In the Region Lockheed wins FAA contract for tracking...


May 25, 2001

In the Region

Lockheed wins FAA contract for tracking equipment

Lockheed Martin Corp. will install new equipment at three U.S. air traffic control centers that closely track transoceanic flights.

The Federal Aviation Administration said yesterday that the Bethesda company won the contract worth as much as $200 million.

Officials say the amount of the contract, which could change, is less important than the position it will give Lockheed Martin in selling its system to other countries with oceanic responsibilities, such as Britain. The new system, called Advanced Technologies and Oceanic Procedures, will eliminate the current paper-based system of keeping track of planes crossing the Atlantic, Pacific and Arctic oceans.

NeighborCare elevates Smith to president

NeighborCare Inc. named Robert A. Smith its new president yesterday. Smith has been executive vice president and chief operating officer.

He replaces Wallace E. Boston, who had been president since December 1999. In a statement, NeighborCare said Boston "will be leaving the company to spend more time with his family."

NeighborCare, based in Baltimore, is a division of Genesis Health Ventures Inc. of Kennett Square, Pa. NeighborCare, with more than two dozen retail pharmacies in the Baltimore area and two in Pennsylvania, is the country's third-largest institutional pharmacy, supplying nursing homes and assisted-living facilities. It also handles medical supplies and equipment.

Southwest is to begin flights to Norfolk in Oct.

Southwest Airlines Co. plans to begin flights to Norfolk, Va., in October and later add service to Richmond, Va., extending an East Coast expansion that the largest low-fare carrier started almost eight years ago.

Southwest won't announce a Norfolk flight schedule until later this summer. Richmond service will begin at an undetermined date after terminal expansions are completed in several destination cities, the airline said.

It was unclear yesterday whether the Norfolk flights would connect through Baltimore-Washington International Airport, where Southwest is the largest carrier. But the airline has connected other new service in the Northeast through Baltimore and has indicated it plans to continue doing so.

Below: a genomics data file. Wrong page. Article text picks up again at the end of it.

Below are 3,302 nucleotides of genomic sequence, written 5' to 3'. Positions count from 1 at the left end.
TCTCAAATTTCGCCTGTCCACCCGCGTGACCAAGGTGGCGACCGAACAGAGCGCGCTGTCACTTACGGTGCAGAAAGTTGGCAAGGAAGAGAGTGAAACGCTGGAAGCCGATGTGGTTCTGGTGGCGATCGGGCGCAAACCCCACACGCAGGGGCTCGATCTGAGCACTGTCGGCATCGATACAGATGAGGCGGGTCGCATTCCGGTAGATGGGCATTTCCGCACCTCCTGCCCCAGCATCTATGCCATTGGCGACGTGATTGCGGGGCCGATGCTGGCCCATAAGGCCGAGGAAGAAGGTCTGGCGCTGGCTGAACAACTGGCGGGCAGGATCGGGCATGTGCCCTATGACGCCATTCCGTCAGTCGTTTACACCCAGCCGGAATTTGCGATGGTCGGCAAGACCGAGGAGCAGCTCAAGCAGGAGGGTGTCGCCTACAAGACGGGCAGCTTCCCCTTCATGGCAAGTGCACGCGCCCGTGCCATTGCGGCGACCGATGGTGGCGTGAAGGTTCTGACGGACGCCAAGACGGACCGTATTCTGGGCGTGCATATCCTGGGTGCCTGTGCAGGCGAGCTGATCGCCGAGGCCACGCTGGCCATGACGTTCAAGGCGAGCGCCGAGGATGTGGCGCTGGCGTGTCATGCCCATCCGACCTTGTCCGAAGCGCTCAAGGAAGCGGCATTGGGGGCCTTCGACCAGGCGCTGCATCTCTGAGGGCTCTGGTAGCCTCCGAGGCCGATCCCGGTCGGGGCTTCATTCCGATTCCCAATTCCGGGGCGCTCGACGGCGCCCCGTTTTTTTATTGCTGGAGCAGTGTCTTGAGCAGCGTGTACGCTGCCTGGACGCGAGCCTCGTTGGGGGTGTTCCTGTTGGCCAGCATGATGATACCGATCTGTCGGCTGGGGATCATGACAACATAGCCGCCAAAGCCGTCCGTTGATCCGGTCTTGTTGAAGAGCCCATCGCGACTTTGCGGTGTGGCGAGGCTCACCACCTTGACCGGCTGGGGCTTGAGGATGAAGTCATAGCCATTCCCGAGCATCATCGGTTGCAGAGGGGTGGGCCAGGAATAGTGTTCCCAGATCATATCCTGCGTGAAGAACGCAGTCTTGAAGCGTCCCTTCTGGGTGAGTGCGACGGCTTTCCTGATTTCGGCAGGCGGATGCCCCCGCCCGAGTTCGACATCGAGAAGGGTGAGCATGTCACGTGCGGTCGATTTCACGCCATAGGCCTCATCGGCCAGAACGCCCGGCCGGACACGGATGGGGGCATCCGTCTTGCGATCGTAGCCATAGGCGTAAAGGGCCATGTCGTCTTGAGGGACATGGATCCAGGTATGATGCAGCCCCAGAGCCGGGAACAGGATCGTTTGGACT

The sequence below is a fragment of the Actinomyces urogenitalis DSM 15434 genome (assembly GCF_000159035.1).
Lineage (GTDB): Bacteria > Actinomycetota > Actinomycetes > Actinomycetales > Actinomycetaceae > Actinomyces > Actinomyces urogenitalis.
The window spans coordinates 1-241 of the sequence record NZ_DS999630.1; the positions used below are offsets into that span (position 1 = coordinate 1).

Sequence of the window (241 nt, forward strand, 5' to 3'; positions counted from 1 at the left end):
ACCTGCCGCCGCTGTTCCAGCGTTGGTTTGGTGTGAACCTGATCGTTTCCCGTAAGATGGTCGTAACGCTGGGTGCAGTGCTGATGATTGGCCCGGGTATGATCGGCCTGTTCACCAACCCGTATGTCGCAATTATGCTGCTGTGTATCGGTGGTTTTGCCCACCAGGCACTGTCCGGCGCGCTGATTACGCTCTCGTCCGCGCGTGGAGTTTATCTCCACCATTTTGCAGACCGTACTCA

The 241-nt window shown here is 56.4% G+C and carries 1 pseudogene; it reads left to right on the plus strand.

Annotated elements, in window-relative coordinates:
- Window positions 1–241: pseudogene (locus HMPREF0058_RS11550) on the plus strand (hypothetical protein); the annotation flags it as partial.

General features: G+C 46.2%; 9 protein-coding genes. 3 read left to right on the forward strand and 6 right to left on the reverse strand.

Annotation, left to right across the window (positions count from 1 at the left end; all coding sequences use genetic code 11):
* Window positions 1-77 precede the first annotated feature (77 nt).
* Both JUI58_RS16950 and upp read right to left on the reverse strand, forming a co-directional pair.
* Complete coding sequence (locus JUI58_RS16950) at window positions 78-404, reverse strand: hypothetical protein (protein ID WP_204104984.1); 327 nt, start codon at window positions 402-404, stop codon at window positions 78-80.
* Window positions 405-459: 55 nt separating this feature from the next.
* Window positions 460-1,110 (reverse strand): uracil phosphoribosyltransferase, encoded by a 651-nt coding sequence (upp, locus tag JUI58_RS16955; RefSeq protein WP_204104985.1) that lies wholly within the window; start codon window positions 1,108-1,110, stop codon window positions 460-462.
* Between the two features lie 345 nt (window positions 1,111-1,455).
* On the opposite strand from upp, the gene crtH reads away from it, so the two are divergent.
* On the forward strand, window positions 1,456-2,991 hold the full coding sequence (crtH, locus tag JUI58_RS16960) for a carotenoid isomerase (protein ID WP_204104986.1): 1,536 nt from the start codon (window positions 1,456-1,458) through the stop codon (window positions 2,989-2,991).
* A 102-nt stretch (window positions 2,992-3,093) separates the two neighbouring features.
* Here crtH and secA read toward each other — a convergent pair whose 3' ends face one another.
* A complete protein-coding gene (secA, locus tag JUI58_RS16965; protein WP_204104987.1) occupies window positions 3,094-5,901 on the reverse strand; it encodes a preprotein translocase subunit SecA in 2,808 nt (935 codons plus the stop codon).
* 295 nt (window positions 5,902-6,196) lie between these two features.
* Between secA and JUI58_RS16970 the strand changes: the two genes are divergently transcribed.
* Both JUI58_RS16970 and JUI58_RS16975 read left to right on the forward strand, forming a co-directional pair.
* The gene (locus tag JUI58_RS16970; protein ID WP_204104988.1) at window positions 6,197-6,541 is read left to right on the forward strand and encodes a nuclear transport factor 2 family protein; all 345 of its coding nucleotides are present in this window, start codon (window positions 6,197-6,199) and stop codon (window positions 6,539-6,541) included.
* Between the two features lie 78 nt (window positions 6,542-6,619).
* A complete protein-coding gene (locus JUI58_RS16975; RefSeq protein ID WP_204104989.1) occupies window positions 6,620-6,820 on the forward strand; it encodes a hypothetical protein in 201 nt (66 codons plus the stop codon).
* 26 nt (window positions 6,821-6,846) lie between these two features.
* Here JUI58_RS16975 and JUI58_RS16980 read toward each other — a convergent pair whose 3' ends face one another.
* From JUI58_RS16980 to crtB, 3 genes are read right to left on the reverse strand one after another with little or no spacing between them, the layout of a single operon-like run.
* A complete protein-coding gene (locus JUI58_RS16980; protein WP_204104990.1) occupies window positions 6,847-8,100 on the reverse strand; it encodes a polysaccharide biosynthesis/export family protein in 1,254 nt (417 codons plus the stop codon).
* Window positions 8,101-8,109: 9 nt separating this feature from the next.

GenVec develops viruses that can be targeted

GenVec Inc., a Gaithersburg developer of gene therapies, said yesterday that its scientists have demonstrated that the disabled viruses the company is developing to carry genes could be modified to target specific cells, potentially increasing the safety and selectivity of gene therapy.

The more highly targeted gene-carrying vehicles are modified to avoid grabbing onto tissues that aren't targeted, such as liver tissue, while delivering genes to cells that are, according to data presented yesterday at the annual meeting of the American Society for Microbiology in Orlando, Fla.

C. Richter King, GenVec's vice president of research, said the technology has the power to increase the specificity and safety of gene transfer for many important medical needs, including the treatment of cancer.

Human Genome board adds 2 Clinton officials

Human Genome Sciences Inc. said yesterday that it has appointed Richard C. Holbrooke, a former U.S. ambassador to the United Nations, and Richard J. Danzig, a former secretary of the Navy, to its board of directors.

Holbrooke was ambassador to the United Nations from 1999 until this year. As assistant secretary of state for Europe from 1994 to 1996, he was an architect of the 1995 Dayton peace agreement governing the war in Bosnia and Herzegovina. He also was vice chairman of Credit Suisse First Boston and a managing director of Lehman Brothers.

Danzig was secretary of the Navy from November 1998 until this year. He had been a partner in the law firm of Latham & Watkins, where he handled white-collar crime defense work, civil litigation and corporate law.

Duratek wins pact to rid atom plant of components

Duratek Inc. said yesterday that it was awarded two multimillion- dollar contracts to dispose of large components, such as steam generators, from an unnamed nuclear power plant.

The contracts are with Bechtel Power Corp., which designs, builds and manages installations worldwide. Work by Duratek's commercial services segment, which is handling the projects, has begun.

The Columbia company, which cleans up hazardous and radioactive wastes, did not disclose the location of the facility or the value of the contracts.

MGH wins ad contract for tax amnesty program

MGH Advertising Inc. of Owings Mills has been awarded the $1 million account for the state comptroller's tax amnesty program.

The program will seek to collect more than $70 million in back taxes between Sept. 1 and Oct. 31 by allowing delinquent taxpayers to pay the taxes plus interest and avoid late penalties.

The last time Maryland offered a tax amnesty was in 1987. More than $36 million was recouped.


DaimlerChrysler to invest $1 billion to aid Mexico plants

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